Eight-foot Wire Fences

English: Avocados (Persea americana) Français ...

(Photo credit: Wikipedia)

Having grown up in California, I love the outdoors.  It helped that I lived in a relatively rural area.  My family, as mentioned elsewhere on this blog, had a small avocado orchard.  Small, yes, relatively, but for a boy it was a world to explore.

“You’re not allowed to pick avocados from the tree,” Dad warned.  Fair enough.  That meant all the fallen avocados were fair game.  And games we had, my brother and I, and often several neighbor friends.  When an avocado did fall, which happened often, it was a matter of a day or two before the unique chemistry of avocado-on-ground began to break the thing down, to form a sort of natural guacamole, albeit much more stinky.  At certain times of the year then a boy, or a group of boys, might find any number of worthy prospects on the ground, breaking down, softening, ripening, gaining stink factor, just waiting to be picked up and thrown at another, perhaps unsuspecting, boy.  Or, if no other neighborhood boys could come over for yet another guacamole stink battle, the rotting avocados always made wonderful substitutes for baseballs, as my brother Andy discovered at something like eight years old.  The awesome factor came into play here, for an avocado that had rotted enough would explode on impact, generally resulting in brownish green mush landing stinkily on the batter; but the pitcher would have to watch out for the pit, golf-ball sized, escaping from the odorous explosion.  When the game was over, or the battle, cleanliness was only a short swim away.  Dad made many a muttering complaint about the pool filter gumming up.  But we weren’t really sure what he was getting at.

When the orchard routine felt, well, routine, hikes on the local hillside began only a short walk away, at the end of the street.  Hiking here often we more than likely transgressed property lines, in hindsight, but we boys knew no such lines, and the owners of the properties transgressed apparently didn’t care, for we hiked freely–making trails; hacking manzanita, the local groundcover, to pieces; then later, home again to pick cactus needles out of arms, legs, and butts–for years without so much as a raised eyebrow from a neighbor.  Except for the grumpy guy that lived in that glass house at the top of the hill.  He was probably from Texas, now that I think about it.  But we learned this about him, that he was grumpy–I actually learned this the hard way, another post for another day–and thus avoided his part of the hill thereafter.  At any rate, during those fun boyhood excursions many a scorpion we saw, many a fossil we unearthed, many a lizard we tried to shoot with the neighbor’s pellet gun.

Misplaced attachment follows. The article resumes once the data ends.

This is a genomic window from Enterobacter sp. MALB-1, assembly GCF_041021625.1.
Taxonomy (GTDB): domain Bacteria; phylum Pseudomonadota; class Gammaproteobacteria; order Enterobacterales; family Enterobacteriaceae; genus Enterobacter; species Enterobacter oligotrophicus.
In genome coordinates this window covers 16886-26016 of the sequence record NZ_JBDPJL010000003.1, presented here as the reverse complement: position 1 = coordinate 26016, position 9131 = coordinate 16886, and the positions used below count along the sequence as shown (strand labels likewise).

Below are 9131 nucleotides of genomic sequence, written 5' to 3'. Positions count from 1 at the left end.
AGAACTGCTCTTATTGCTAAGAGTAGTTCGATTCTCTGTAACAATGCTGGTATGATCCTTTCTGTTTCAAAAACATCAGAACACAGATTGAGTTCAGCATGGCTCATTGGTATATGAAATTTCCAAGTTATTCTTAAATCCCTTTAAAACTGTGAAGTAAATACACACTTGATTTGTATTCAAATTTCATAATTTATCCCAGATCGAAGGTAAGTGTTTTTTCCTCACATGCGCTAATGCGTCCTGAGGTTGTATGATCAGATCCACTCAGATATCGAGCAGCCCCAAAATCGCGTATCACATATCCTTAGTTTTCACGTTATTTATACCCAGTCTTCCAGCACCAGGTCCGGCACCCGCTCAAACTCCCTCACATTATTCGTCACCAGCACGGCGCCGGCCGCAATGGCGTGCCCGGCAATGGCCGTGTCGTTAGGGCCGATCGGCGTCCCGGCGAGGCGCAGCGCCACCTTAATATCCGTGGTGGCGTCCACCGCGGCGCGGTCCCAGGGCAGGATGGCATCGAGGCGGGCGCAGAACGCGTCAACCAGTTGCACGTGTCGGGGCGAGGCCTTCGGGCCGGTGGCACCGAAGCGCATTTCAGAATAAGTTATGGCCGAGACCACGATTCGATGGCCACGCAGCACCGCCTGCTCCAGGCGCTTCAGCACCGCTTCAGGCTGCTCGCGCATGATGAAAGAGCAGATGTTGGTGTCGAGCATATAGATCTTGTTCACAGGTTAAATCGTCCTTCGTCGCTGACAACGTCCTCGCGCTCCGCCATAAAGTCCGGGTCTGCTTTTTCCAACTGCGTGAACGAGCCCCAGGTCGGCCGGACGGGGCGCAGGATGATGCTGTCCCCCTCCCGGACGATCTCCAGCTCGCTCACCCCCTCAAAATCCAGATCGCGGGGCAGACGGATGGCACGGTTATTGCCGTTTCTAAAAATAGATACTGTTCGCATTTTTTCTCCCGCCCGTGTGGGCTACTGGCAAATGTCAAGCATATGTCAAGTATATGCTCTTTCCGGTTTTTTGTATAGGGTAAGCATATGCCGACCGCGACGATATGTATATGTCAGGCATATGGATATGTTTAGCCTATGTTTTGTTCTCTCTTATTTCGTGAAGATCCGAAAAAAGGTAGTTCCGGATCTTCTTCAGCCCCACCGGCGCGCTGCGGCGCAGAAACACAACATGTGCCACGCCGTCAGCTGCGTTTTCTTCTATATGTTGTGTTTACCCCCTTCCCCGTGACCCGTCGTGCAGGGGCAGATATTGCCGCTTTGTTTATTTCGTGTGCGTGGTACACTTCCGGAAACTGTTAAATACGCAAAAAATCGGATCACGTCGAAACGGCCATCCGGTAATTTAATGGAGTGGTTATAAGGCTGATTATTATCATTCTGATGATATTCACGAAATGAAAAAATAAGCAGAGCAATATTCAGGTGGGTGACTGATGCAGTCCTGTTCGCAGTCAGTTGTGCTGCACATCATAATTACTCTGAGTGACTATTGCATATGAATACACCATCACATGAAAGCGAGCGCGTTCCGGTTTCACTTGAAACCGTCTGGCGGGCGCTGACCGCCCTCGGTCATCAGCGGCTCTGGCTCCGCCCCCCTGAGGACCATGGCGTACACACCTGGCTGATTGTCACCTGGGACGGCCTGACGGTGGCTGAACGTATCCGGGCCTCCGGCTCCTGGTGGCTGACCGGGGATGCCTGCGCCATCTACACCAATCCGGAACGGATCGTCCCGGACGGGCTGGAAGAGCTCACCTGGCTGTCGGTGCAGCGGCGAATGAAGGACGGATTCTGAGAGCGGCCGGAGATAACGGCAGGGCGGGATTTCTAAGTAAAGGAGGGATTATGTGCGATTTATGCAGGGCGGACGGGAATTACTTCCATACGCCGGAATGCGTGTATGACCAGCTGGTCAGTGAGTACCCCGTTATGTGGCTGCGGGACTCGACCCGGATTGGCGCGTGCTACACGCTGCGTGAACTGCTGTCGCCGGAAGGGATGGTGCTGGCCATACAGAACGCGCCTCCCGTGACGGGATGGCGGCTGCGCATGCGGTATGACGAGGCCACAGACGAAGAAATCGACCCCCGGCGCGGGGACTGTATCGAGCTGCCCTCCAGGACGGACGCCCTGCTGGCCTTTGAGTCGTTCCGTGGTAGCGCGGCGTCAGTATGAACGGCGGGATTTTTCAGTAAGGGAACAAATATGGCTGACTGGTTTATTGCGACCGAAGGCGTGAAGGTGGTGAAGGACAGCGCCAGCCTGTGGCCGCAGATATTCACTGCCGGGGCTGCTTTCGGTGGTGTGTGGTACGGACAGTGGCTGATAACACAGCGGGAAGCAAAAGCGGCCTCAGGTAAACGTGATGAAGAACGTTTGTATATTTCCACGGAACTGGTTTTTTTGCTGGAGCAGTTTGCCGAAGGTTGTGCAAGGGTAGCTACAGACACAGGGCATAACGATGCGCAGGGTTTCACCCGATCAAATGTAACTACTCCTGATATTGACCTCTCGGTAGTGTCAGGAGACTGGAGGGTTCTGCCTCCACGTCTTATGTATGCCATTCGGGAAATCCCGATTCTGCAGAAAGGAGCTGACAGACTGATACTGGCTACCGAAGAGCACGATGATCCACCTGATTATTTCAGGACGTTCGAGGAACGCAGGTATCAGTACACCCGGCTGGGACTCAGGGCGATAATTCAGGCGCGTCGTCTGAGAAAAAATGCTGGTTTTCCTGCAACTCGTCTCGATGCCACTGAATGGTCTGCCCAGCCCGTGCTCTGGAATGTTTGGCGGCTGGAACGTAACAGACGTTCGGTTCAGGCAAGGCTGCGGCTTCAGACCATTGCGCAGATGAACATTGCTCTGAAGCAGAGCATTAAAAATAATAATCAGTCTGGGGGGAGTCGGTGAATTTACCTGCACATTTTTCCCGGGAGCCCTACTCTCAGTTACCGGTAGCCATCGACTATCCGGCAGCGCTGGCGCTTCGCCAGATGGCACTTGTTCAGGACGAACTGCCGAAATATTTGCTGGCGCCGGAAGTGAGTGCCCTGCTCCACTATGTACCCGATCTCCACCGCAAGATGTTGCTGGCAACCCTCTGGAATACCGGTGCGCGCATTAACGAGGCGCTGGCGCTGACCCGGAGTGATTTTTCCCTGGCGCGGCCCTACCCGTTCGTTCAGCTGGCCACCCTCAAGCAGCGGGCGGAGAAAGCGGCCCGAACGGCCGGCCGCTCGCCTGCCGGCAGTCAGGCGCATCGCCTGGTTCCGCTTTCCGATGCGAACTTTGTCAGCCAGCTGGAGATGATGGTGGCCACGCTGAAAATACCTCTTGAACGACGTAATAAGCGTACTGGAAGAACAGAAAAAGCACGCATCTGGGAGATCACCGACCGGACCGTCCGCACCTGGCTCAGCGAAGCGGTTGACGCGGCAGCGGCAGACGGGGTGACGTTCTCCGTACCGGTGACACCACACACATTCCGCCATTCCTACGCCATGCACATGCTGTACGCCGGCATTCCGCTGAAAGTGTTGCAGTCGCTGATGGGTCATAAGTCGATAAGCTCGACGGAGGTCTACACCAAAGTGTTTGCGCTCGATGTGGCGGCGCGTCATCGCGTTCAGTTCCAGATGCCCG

Driver’s licenses soon expanded this love of the outdoors and their exploration.  Now I could go to the local mountains on any given day for a hike and a swim and some cliff jumping in the local punchbowls of Santa Paula Creek.  Many miles of southern California coastline became readily accessible too within an hour of home, from south of Malibu to north of Santa Barbara.  All was free too, except for the price of gas to get me and whatever friends I happened to gather for the day there.  Snow skiing could be enjoyed a fairly short distance away too, maybe an hour and a half if the traffic permitted.  And when I had more time, say a week, the Sierras offered an incredible playground for backpacking, camping, mountain biking, rafting, mountaineering, and better snow skiing than anywhere in soCal.  Again, except for lift tickets, these places and activities could be enjoyed free.  There are large amounts of public land in California.

Compare this to Texas, the state in which I have resided for most of the last ten years.

There is some public land here, sure.  Big Bend National Park is reportedly beautiful, a great place to backpack and camp year round.  There are also a number of excellent state parks, also public lands.  But, unlike a lot of the public lands in California, these cost money to enjoy.  Where are the parking pull-outs on the sides of highways, entrance points to unmarked trails that can take you into the heart of wildernesses?  To my knowledge, these don’t exist in Texas.  Yet they are widespread in California, like the free campground on top of Pine Mountain, one of the highest peaks in Ventura County at 7800′, offering an unbelievable view to the west of the Channel Islands, one of the most stunning views I’ve seen in my forty-five years of life; or like the many nameless trails along Highway 1 between San Luis Obispo and Monterey that lead to solitary beaches.  All free!

But it gets worse.  Drive along the highways and byways of the Hill Country, arguably the most scenic part of Texas, and look out your side windows.  More often than not you’ll see high wire fences, like eight feet tall, preventing people, livestock, and so on, from transgressing property lines.